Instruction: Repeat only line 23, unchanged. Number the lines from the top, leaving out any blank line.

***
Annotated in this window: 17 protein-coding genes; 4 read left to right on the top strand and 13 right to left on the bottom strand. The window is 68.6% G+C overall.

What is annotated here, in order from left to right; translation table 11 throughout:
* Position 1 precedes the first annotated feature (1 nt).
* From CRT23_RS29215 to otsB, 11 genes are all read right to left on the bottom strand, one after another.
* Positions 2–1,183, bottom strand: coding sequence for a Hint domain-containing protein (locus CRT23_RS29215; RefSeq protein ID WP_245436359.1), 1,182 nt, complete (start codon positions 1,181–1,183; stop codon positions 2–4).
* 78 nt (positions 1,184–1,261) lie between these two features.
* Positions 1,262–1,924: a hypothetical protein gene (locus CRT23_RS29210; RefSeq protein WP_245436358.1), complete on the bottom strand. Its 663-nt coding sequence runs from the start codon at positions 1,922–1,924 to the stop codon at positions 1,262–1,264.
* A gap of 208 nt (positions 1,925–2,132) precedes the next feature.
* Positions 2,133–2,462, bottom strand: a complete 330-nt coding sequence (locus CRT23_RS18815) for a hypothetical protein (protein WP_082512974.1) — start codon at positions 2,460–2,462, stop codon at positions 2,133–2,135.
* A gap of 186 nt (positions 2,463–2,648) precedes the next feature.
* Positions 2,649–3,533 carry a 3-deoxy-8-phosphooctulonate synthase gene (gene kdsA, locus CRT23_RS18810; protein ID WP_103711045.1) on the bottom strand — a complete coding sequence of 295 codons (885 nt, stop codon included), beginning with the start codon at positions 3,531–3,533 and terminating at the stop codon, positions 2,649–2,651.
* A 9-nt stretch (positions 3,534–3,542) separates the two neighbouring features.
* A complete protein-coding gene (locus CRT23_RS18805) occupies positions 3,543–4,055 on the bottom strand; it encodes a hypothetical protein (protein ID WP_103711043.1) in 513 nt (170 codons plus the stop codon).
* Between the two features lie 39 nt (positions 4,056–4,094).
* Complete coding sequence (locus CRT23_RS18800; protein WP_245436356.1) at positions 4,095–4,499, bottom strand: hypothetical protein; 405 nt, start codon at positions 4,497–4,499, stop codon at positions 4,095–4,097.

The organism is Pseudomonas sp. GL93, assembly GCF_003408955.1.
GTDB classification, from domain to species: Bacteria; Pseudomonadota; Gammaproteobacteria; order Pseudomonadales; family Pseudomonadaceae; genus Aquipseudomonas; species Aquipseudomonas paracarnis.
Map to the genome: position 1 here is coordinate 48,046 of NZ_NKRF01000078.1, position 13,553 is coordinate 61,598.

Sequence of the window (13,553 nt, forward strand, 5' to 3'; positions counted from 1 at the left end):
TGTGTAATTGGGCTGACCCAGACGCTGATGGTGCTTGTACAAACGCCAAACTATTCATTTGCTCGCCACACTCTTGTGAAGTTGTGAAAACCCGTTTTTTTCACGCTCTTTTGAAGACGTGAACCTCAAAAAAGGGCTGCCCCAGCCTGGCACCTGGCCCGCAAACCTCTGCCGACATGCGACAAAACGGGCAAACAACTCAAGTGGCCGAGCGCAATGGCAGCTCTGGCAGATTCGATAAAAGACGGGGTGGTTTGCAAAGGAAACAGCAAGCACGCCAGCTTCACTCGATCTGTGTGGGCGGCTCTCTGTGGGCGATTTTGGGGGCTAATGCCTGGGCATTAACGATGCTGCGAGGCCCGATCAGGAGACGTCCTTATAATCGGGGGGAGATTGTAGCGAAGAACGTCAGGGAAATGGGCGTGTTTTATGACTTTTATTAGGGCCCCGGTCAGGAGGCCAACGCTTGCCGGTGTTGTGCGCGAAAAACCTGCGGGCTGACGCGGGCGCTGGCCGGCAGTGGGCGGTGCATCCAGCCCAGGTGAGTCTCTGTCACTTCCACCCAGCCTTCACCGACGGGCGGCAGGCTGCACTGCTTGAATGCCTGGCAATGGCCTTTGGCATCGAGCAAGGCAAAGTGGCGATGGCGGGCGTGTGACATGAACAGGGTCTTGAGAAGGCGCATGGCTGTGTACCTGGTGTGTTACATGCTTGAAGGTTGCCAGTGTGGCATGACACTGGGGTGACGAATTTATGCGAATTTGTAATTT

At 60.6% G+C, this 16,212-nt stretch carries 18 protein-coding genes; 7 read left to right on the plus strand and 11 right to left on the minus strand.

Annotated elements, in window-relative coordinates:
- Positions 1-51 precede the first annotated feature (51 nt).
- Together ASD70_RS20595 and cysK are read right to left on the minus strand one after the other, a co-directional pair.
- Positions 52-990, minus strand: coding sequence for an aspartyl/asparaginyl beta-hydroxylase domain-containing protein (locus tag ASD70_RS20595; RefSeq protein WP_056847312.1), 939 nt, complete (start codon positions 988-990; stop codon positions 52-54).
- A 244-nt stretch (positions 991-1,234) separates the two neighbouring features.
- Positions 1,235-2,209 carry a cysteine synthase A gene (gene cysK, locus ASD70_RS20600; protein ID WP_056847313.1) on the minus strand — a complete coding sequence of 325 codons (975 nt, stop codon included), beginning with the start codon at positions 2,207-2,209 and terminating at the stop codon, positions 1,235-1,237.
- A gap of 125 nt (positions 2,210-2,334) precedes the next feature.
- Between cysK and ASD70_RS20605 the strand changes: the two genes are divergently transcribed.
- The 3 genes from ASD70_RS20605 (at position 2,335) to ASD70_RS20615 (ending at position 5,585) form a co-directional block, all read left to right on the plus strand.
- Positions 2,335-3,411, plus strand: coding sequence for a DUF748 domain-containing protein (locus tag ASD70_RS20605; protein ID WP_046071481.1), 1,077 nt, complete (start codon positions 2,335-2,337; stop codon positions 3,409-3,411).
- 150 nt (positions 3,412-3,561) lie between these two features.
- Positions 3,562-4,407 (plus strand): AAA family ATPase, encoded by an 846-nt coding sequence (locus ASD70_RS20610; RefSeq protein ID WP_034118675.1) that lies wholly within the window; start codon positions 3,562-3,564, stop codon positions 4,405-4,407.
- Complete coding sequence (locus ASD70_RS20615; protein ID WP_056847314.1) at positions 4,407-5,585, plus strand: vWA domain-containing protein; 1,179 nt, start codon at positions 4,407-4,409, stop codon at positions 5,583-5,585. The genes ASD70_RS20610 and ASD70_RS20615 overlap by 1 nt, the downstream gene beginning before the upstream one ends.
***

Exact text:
- Positions 1-51 precede the first annotated feature (51 nt).